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Modelling the atmospheric methane evolution during the last 40 years (New study published in Atmospheric Chemistry and Physics Discussions)

 

 

This study led by Norwegian researchers (CICERO y NILU) in which have also participated a researcher from the Izaña Atmospheric Research Center (AEMET) and two researchers from the University of California, models the atmospheric CH4 (methane) evolution during the last 40 years, and was published on 5 November 2015 in Atmospheric Chemistry and Physics Discussions.

Observations at surface stations show an increase in global mean surface CH4 of about 180 parts per billion (ppb) (above 10 %) over the period 1984–2012. Over this period there are large fluctuations in the annual growth rate. In this work, the atmospheric CH4 evolution over the period 1970–2012 is investigated with the Oslo CTM3 global Chemical Transport Model (CTM) in a “bottom-up” approach (that is, using the emission inventories, with their large uncertainties, and state of art surface models to account for the interchange of CH4 between the atmosphere and the biosphere/oceans with the purpose of simulating the evolution of the atmospheric CH4).   

Surface measurements carried out at sites of international networks are used for comparisons with the output from the CTM to understand causes both for long-term trends and short-term variations.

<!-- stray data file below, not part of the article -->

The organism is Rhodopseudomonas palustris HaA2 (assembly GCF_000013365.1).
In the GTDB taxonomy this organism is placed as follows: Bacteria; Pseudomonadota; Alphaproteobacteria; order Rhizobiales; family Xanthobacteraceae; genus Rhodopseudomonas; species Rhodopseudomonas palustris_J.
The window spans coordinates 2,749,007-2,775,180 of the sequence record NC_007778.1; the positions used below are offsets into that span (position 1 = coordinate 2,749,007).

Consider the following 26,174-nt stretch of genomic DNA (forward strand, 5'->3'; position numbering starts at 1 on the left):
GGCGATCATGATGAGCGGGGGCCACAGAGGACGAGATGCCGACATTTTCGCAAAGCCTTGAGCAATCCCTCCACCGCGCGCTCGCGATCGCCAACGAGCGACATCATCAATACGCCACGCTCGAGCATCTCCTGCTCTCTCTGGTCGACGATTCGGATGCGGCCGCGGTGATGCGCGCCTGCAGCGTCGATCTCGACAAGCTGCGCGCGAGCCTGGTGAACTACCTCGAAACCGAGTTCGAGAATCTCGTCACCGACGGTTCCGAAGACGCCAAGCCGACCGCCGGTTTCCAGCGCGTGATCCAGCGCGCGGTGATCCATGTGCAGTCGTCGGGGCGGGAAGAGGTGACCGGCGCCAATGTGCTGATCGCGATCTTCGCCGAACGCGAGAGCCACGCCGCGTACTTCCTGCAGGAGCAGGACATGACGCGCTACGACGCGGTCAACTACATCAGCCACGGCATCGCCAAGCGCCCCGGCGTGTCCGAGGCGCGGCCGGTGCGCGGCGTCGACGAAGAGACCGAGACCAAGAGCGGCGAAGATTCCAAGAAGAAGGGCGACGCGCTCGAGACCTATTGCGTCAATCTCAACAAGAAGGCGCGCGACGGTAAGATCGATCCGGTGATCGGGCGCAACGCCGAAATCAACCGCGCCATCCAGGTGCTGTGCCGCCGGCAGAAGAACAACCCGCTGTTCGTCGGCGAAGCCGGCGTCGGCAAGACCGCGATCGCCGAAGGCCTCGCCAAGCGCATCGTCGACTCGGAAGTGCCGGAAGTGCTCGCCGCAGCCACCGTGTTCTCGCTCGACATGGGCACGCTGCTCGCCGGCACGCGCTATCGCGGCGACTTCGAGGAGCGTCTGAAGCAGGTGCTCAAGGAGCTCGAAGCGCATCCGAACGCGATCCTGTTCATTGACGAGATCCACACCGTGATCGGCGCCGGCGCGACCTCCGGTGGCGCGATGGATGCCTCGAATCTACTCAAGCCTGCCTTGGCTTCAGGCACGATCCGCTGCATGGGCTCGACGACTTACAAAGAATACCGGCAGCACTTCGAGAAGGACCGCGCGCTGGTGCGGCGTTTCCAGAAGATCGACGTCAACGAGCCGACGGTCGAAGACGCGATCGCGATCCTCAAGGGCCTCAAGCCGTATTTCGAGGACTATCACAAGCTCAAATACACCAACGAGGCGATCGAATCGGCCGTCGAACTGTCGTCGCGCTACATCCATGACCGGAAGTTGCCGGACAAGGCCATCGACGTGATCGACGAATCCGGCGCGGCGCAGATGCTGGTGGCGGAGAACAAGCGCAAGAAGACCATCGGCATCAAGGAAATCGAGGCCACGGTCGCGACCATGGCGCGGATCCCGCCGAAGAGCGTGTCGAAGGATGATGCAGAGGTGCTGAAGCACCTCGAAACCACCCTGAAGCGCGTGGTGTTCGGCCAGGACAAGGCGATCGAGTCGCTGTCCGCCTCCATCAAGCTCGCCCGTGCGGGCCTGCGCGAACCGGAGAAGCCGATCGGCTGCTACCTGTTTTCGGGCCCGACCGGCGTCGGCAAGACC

The Oslo CTM3 model was able to reproduce the seasonal and year to year variations and shifts between years with consecutive growth and stagnation, both at global and regional scales. The overall CH4 trend over the period is reproduced, but for some periods the model fails to reproduce the strength of the growth. The observed growth after 2006 is overestimated by the model in all regions. This seems to be explained by a too strong increase in anthropogenic emissions (of the inventories) in Asia in that period, having global impact. These findings confirm other studies questioning the timing or strength of the emission changes in Asia in the EDGAR v4.2 emission inventory over the last decades.

The evolution of CH4 is not only controlled by changes in sources, but also by changes in the chemical loss in the atmosphere and soil uptake. In this numerical simulation a large growth in atmospheric oxidation capacity over the period 1970–2012 is found: the CH4 lifetime decreases by more than 8% from 1970 to 2012, a significant shortening of the residence time of this important greenhouse gas. This results in substantial growth in the chemical CH4 loss (relative to its burden) and dampens the CH4 growth. The change in atmospheric oxidation capacity is driven by complex interactions between a number of chemical components and meteorological factors. The key factors are identified and simple prognostic equations for the relations between these and the atmospheric CH4 lifetime are provided.

 

 

Figure 1. Development in atmospheric CH4 lifetime and key parameters known to influence CH4 lifetime. All variables values are relative to 1970. The variations in temperature are scaled up by a factor of 10.




More information about this study can be found in:

Dalsøren, S. B., Myhre, C. L., Myhre, G., Gomez-Pelaez, A. J., Søvde, O. A., Isaksen, I. S. A., Weiss, R. F., and Harth, C. M.: Atmospheric methane evolution the last 40 years, Atmos. Chem. Phys. Discuss., 15, 30895-30957, doi:10.5194/acpd-15-30895-2015, 2015,

which can be accessed/downloaded from:   http://www.atmos-chem-phys-discuss.net/15/30895/2015/acpd-15-30895-2015.html